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Inclusive growth and structural transformation as strategies for poverty reduction in Africa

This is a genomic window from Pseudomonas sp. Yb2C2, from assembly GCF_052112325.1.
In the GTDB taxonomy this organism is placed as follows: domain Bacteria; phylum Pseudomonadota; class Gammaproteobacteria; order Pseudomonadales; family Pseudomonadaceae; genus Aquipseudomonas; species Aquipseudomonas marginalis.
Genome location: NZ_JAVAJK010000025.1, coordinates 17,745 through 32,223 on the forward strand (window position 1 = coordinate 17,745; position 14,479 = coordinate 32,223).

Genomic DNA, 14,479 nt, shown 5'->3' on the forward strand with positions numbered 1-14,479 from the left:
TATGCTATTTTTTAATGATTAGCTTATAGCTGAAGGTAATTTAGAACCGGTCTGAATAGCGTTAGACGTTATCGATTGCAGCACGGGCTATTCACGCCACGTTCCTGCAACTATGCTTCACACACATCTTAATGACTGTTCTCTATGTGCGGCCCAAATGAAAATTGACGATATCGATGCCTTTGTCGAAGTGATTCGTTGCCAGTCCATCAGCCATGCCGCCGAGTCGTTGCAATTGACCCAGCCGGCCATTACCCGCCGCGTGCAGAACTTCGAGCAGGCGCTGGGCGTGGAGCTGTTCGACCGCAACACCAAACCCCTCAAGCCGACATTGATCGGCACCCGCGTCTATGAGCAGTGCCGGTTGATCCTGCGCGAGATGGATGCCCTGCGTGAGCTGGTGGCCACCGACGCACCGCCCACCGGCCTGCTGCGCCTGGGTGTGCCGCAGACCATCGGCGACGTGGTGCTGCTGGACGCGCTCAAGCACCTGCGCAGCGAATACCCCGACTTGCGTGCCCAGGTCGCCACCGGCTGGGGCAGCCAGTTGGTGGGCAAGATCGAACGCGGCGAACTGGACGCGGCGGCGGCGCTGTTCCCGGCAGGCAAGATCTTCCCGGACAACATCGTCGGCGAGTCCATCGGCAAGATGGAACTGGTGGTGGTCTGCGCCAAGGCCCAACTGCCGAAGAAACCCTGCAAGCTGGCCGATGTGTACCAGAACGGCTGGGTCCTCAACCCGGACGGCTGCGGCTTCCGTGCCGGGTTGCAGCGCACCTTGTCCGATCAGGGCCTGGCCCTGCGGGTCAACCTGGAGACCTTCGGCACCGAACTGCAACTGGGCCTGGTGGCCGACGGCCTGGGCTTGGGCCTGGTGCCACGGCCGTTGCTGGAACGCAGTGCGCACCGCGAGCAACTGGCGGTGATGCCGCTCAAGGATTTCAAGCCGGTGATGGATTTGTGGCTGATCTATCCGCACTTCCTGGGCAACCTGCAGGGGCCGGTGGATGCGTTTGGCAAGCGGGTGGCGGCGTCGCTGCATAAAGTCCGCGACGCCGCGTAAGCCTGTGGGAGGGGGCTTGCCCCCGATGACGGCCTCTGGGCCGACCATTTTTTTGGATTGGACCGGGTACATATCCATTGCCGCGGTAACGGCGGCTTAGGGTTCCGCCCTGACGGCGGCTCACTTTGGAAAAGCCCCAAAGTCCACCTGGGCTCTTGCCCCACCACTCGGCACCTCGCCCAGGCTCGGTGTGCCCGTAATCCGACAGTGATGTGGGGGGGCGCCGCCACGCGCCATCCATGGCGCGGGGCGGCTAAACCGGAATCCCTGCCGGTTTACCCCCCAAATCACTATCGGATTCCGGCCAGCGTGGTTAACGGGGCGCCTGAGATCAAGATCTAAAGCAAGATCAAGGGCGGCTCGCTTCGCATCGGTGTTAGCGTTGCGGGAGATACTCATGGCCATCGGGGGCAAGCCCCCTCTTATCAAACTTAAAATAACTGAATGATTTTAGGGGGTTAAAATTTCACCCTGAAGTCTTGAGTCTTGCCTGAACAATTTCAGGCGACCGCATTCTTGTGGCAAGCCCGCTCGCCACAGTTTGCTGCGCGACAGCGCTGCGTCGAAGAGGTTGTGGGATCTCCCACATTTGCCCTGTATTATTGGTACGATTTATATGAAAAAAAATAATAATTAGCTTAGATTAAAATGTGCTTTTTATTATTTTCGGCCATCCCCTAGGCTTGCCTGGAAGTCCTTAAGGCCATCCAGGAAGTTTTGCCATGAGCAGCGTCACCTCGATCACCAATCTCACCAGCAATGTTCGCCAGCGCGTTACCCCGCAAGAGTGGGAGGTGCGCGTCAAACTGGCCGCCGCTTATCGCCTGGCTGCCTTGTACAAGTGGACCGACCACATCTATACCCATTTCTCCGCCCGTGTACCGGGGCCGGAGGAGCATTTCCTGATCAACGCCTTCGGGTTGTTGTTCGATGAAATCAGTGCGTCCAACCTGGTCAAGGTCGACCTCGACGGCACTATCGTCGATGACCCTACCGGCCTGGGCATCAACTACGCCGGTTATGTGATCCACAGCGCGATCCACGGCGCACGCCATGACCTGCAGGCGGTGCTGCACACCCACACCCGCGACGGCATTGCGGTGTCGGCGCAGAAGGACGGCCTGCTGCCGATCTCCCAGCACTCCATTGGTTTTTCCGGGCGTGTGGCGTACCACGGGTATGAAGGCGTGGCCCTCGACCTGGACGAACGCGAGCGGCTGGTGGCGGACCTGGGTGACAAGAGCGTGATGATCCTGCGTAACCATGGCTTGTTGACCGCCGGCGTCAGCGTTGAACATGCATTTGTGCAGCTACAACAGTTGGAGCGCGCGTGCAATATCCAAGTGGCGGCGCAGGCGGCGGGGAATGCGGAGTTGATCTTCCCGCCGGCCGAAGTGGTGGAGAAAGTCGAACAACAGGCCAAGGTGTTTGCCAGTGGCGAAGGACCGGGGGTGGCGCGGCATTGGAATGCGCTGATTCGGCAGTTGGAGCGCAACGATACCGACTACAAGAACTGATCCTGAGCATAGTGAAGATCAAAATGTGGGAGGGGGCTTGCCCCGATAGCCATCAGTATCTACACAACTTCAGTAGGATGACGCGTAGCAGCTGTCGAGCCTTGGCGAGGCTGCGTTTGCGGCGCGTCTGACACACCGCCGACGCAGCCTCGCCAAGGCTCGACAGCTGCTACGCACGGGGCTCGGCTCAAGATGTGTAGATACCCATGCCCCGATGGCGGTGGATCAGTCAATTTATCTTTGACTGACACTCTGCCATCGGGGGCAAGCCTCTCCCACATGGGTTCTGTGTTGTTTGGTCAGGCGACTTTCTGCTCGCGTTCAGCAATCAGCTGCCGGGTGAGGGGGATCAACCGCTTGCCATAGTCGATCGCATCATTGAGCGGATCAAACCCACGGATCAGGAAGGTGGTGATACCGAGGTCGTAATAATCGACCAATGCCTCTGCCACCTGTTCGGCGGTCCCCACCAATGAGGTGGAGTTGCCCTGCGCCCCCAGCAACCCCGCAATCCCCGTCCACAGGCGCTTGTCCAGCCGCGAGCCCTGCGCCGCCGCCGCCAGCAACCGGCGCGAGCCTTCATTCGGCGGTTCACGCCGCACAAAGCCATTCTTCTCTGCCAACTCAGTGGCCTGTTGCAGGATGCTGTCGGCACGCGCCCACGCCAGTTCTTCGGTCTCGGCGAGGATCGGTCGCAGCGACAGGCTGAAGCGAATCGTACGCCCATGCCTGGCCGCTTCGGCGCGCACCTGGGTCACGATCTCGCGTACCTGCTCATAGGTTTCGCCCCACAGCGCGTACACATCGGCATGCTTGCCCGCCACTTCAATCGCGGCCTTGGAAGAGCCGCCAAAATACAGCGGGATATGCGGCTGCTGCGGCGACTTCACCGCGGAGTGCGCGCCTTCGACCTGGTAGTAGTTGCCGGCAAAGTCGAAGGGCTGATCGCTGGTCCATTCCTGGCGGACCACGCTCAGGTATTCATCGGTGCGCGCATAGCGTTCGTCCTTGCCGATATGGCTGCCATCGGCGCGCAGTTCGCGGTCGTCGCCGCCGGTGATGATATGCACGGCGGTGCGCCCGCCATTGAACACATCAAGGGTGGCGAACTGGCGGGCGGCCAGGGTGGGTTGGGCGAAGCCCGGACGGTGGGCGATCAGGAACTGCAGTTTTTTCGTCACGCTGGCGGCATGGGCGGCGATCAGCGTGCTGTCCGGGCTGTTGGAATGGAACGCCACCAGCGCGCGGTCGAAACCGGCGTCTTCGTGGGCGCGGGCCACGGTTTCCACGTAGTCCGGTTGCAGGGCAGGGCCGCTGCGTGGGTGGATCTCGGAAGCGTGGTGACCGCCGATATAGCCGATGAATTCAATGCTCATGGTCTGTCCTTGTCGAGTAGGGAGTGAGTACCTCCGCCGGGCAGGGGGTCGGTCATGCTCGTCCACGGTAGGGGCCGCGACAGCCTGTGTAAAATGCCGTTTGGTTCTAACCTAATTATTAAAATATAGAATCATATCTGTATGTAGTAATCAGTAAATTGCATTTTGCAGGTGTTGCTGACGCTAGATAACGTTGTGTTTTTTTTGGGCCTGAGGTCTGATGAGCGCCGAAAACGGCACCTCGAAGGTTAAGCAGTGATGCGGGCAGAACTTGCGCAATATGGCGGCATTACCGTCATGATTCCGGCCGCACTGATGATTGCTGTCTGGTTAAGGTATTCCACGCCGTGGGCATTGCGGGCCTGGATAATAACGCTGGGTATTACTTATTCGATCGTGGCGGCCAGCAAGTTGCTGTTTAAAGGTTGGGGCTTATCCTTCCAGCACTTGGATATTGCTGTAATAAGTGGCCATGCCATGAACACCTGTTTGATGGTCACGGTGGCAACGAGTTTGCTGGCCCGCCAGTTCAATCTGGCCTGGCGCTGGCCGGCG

This paper examines the poverty reduction effects of trade openness and structural transformation in Africa. The study uses a panel data covering the period from 1981 to 2010 and constituting 43 African countries. Using System generalized methods of moments, findings show that trade openness initially exacerbates poverty by about 1.3% and after one period lag, it reduces it by about 1.2%. Structural transformation lagged two periods, on the other hand, led to poverty reduction of about 3%. Further, the results show that infrastructure development and fostering the participation of the private sector in the continent greatly contribute towards poverty reduction. The study also confirms the famous 'Bhagwati hypothesis' that growth is good for the poor, as an increase in GDP per capita found to have a proportionate reduction in poverty levels (0.7 to 1%). The study also investigated the causality between trade openness and structural transformation, and the results demonstrated that there is a bi-causality relationship between the two variables. As a robustness check, the results were validated using fixed effects, random effects, and panel vector auto regression (PVAR) models. Thus, the implication is that despite the initial costs inflicted on the poor, African economies need to focus on reforms that help them achieve structural transformation in its broader sense and boost international trade.